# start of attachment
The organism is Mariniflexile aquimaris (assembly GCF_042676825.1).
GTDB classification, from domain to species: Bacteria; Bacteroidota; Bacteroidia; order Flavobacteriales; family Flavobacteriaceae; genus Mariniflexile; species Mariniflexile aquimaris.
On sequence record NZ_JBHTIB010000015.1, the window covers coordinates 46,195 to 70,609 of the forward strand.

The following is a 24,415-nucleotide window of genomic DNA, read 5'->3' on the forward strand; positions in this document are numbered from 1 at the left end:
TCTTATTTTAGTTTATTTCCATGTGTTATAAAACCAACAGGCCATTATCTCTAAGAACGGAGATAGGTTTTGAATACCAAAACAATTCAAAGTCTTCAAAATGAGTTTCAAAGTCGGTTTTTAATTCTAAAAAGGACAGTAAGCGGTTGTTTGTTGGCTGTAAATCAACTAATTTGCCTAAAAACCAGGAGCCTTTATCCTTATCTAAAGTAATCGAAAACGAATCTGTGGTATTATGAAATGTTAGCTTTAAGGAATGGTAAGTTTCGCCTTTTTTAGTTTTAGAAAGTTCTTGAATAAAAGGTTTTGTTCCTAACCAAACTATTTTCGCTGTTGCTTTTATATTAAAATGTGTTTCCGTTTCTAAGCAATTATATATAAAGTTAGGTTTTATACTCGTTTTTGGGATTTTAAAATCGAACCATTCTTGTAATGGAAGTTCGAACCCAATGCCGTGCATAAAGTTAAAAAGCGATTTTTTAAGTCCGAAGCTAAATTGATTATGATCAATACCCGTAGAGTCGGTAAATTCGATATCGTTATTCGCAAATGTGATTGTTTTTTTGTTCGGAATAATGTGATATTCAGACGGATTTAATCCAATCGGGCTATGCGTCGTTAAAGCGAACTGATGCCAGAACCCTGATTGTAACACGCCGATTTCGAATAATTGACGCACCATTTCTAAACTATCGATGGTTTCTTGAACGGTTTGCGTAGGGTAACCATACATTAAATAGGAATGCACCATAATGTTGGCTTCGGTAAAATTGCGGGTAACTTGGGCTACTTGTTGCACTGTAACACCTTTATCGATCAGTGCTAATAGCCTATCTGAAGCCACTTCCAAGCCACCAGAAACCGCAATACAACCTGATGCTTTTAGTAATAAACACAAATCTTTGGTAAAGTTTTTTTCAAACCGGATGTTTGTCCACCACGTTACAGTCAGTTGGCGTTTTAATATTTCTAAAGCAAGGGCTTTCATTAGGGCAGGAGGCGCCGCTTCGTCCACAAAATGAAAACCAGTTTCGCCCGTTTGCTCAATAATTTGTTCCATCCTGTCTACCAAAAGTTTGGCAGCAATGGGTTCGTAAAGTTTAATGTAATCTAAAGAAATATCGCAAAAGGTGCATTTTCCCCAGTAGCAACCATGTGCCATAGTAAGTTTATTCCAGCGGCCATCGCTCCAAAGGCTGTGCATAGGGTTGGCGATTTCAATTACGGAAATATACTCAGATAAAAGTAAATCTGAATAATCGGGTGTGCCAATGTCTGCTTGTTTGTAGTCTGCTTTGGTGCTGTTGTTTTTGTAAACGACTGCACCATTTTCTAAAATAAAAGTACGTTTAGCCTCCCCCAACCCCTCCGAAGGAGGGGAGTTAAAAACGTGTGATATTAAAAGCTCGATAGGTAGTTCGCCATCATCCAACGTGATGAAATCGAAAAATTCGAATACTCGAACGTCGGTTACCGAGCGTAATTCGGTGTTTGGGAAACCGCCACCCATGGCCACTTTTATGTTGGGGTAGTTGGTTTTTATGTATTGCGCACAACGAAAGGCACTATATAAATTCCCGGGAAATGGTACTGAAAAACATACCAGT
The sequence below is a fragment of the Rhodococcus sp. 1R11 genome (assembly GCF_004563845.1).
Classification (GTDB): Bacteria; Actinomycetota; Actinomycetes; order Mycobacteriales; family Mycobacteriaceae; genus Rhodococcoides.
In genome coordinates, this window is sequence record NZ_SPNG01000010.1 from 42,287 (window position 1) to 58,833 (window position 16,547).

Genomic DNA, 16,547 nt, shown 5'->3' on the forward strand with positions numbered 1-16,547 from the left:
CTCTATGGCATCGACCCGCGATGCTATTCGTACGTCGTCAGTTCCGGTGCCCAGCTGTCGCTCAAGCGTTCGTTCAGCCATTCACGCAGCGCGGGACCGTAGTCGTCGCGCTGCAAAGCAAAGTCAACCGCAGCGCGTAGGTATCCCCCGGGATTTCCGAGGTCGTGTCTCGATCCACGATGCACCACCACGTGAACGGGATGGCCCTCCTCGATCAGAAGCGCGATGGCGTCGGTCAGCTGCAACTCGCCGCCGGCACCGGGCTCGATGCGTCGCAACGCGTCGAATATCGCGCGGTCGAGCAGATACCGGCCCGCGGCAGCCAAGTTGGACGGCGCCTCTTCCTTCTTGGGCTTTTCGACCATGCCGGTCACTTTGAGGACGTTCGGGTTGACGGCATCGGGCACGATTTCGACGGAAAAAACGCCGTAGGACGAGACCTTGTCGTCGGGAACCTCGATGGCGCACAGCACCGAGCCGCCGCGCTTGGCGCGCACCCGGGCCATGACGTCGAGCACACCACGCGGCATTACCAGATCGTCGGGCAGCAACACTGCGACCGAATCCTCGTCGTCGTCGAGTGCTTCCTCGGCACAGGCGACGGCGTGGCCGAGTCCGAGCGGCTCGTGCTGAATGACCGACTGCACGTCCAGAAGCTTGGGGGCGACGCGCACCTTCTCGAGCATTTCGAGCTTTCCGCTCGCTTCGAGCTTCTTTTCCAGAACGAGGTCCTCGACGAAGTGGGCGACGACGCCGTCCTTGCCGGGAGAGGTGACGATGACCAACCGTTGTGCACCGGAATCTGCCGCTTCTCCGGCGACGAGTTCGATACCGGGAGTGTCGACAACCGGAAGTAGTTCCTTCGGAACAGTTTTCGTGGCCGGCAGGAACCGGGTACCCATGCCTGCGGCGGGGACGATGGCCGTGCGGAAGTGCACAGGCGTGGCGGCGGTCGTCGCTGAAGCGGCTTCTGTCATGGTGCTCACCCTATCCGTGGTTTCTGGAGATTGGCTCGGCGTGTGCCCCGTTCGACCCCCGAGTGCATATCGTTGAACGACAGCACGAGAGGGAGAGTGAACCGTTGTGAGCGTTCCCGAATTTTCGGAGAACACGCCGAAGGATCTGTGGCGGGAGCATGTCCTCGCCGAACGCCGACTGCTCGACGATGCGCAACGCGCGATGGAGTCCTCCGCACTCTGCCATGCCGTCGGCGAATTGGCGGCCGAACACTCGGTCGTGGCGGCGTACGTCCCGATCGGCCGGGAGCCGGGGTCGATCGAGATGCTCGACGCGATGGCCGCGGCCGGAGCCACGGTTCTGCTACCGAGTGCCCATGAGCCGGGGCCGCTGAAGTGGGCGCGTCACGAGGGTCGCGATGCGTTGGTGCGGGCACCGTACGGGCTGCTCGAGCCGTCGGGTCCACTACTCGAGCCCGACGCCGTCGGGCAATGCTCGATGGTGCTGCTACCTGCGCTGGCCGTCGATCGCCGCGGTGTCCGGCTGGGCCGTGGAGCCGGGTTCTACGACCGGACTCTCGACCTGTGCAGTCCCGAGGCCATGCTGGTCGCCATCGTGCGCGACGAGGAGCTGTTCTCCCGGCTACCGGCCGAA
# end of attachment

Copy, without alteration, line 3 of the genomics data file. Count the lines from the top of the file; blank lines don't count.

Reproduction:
On sequence record NZ_JBHTIB010000015.1, the window covers coordinates 46,195 to 70,609 of the forward strand.